Showing posts from June, 2018

Japan’s new asteroid probe reaches its target after 3.2-billion-kilometer journey Source:   By Dennis Normile, Science Magazine. Excerpt: SAGAMIHARA, JAPAN—After 3.5 years traveling 3.2 billion kilometers through space, Japan’s Hayabusa2 spacecraft officially arrived at the asteroid it will land on later this year to pick up surface and subsurface soil and rock samples and—hopefully—return them to Earth for analysis. The findings are expected to shed light on the materials that existed in the early solar system and the formation and evolution of planets and their arrangement. They might provide evidence for the theory that asteroids and comets are one source of Earth’s water and its amino acids—the building blocks of life. ...Next spring, Hayabusa2 will blast a crater into Ryugu using a 2-kilogram projectile with a hardened copper nose traveling at 2000 meters per second. ...Images of the impact are expected to shed light on how craters are for

The Case of the Missing Lunar Heat Flow Data Is Finally Solved Source:   By Sarah Stanley, Eos/AGU. Excerpt: Decades-old data analyzed for the first time suggest that astronauts’ disturbance of the Moon surface increased solar heat intake, warming the ground below. During the Apollo 15 and 17 missions, astronauts installed four temperature-sensing probes in shallow, 1.0- to 2.4-meter-deep holes drilled into the Moon. They aimed to measure how much of the Moon’s heat was lost to space, which could provide insights into the origin and the differentiation history of the Moon. The Apollo Heat Flow Experiment ran from 1971 to 1977.  ...In 2011, the researchers reported that they had found about 10% of the missing tapes at the Washington National Records Center in Maryland. ...They found that from 1974 until the Heat Flow Experiment concluded in 1977, the lunar subsurface warmed up, with greater warming occurring at shallower depths. This continued a w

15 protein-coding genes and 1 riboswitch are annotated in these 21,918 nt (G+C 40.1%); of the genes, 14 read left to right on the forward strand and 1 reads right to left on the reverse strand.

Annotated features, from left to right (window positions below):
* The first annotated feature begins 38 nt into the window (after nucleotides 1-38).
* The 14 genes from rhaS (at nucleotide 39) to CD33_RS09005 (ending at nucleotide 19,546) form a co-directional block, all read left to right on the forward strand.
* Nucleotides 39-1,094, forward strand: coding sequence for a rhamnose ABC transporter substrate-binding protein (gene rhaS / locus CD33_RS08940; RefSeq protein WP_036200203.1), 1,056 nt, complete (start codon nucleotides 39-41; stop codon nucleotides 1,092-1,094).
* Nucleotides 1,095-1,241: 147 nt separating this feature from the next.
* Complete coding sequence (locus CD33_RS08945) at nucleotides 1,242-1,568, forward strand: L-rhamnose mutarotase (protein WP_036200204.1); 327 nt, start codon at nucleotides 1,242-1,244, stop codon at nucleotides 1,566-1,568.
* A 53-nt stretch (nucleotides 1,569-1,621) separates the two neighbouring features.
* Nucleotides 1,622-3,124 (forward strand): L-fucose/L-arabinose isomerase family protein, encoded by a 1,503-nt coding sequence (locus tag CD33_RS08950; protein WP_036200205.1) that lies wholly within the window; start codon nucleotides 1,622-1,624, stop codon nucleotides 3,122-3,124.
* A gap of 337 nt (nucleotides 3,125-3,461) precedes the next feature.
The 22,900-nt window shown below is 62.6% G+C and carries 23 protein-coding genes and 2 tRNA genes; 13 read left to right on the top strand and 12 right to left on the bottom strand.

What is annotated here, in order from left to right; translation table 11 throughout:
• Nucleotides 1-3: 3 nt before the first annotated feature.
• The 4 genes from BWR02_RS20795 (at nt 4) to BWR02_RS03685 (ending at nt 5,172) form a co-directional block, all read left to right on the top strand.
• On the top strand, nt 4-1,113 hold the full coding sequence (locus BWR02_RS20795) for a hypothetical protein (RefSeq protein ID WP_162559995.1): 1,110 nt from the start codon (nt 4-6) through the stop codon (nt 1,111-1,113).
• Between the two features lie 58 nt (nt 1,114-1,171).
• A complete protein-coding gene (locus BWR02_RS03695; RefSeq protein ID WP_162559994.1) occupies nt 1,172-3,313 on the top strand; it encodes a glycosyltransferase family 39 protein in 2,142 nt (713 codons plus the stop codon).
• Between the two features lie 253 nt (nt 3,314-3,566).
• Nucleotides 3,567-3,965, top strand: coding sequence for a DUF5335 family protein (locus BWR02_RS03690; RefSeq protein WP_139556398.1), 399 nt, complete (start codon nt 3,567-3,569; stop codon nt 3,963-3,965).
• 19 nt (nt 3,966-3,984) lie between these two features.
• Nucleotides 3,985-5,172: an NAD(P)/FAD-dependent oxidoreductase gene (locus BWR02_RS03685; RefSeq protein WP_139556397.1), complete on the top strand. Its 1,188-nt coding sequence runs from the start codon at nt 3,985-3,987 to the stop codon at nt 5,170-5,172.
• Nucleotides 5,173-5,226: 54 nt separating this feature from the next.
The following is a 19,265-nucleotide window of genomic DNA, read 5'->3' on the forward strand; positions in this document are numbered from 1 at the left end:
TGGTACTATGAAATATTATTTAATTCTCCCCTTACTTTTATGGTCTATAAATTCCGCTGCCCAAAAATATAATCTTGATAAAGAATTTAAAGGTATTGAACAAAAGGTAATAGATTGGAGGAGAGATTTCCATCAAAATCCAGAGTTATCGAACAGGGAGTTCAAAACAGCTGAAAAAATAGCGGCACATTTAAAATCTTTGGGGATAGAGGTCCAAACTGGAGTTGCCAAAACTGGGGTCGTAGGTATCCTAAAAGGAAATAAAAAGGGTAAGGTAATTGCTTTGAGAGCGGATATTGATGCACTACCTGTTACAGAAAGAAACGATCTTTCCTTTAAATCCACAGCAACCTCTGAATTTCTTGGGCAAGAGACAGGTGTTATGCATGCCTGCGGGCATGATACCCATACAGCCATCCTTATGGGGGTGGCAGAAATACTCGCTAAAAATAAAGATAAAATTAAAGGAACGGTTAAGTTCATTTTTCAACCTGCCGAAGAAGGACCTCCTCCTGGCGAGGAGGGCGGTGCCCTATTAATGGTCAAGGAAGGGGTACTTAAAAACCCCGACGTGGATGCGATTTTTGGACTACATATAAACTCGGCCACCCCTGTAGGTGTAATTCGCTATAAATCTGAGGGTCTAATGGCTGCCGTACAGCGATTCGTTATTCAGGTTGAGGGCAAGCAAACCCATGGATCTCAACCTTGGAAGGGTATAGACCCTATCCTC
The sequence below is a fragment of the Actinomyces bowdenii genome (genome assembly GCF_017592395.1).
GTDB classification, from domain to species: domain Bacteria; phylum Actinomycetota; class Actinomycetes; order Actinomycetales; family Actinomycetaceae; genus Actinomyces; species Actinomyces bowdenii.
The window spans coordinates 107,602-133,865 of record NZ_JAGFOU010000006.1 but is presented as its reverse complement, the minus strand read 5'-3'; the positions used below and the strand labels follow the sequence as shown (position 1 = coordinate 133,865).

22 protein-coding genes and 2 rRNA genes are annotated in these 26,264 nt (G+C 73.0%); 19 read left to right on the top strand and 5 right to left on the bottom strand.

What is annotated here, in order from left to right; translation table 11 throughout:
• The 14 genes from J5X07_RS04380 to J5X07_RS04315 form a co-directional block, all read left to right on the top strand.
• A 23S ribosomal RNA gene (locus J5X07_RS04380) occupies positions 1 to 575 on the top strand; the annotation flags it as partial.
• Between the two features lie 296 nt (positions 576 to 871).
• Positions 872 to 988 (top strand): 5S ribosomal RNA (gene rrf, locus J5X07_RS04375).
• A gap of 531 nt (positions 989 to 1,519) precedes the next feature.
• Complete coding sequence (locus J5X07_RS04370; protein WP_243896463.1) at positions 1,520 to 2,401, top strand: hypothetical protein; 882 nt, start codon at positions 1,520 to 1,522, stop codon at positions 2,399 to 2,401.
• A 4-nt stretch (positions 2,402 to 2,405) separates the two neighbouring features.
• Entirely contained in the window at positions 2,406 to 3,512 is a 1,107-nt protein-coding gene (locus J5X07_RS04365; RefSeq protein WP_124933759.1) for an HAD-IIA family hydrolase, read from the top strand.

NASA rover hits organic pay dirt on Mars Source:   By Paul Voosen, Science Magazine. Excerpt: In its quest to find molecules that could point to life on Mars, NASA's Curiosity rover has struck a gusher. Since Curiosity landed in 2012, it has sifted samples of soil and ground-up rock for signs of organic molecules—the complex carbon chains that on Earth form the building blocks of life. Past detections have been so faint that they could be just contamination. Now, samples taken from two different drill sites on an ancient lakebed have yielded complex organic macromolecules that look strikingly similar to the goopy fossilized building blocks of oil and gas on Earth. At a few dozen parts per million, the detected levels are 100 times higher than previous finds. Although the team cannot yet say whether these molecules stem from life or a more mundane geological process, they demonstrate that organics can be preserved for billions of years in the